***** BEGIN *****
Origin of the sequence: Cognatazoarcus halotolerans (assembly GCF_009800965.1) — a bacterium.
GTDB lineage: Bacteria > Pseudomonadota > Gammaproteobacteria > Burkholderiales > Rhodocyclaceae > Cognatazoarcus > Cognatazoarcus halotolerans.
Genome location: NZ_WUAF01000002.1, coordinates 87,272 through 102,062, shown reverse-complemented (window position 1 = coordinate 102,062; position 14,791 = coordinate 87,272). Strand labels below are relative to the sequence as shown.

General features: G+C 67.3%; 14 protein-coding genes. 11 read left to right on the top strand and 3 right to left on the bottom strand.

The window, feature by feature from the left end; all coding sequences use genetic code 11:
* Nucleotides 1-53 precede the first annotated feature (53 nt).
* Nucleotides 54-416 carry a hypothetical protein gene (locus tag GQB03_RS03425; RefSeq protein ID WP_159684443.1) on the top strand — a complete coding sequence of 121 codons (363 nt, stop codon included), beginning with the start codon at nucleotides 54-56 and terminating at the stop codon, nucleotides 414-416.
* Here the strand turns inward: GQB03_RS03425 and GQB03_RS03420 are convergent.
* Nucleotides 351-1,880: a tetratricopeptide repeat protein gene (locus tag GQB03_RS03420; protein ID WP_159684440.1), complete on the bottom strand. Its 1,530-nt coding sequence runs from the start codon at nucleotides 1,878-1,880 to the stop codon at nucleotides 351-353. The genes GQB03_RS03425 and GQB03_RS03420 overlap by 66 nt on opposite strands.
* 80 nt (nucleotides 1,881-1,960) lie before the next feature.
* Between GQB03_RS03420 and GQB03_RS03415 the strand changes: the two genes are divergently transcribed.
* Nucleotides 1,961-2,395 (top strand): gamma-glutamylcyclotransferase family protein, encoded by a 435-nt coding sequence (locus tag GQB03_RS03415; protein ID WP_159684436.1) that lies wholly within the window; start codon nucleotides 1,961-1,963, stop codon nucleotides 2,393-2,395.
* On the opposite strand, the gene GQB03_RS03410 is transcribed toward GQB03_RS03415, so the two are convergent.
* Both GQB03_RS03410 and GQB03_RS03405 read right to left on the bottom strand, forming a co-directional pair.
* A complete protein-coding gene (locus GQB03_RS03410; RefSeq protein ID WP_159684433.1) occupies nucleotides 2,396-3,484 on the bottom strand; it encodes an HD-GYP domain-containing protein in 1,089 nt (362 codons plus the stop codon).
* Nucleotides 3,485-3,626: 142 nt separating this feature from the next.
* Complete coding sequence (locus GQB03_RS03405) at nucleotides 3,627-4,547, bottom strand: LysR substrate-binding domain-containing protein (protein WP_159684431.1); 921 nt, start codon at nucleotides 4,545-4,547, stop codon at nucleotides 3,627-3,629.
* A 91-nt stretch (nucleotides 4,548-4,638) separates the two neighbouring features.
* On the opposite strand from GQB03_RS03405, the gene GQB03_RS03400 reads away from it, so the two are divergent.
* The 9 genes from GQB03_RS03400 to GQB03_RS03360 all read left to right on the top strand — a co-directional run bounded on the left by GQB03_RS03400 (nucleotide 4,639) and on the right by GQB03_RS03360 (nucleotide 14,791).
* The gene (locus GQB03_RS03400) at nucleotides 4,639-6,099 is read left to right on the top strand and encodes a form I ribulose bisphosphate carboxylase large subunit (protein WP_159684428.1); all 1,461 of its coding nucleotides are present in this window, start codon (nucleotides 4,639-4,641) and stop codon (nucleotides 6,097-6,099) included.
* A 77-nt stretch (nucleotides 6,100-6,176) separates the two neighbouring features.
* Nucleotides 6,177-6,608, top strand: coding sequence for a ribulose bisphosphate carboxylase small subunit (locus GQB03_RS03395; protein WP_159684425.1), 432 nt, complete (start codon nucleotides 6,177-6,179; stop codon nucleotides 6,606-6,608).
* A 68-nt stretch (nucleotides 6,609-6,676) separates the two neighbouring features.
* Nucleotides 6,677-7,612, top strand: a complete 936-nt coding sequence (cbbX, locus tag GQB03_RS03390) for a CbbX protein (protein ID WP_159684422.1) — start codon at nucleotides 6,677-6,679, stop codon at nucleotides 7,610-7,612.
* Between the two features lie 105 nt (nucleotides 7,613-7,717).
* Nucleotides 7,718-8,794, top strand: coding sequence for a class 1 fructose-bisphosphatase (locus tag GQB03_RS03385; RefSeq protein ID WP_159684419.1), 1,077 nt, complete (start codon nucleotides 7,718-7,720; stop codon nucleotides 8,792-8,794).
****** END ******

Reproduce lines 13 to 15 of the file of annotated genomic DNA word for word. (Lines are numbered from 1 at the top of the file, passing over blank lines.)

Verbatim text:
* On the opposite strand, the gene GQB03_RS03410 is transcribed toward GQB03_RS03415, so the two are convergent.
* Both GQB03_RS03410 and GQB03_RS03405 read right to left on the bottom strand, forming a co-directional pair.
* A complete protein-coding gene (locus GQB03_RS03410; RefSeq protein ID WP_159684433.1) occupies nucleotides 2,396-3,484 on the bottom strand; it encodes an HD-GYP domain-containing protein in 1,089 nt (362 codons plus the stop codon).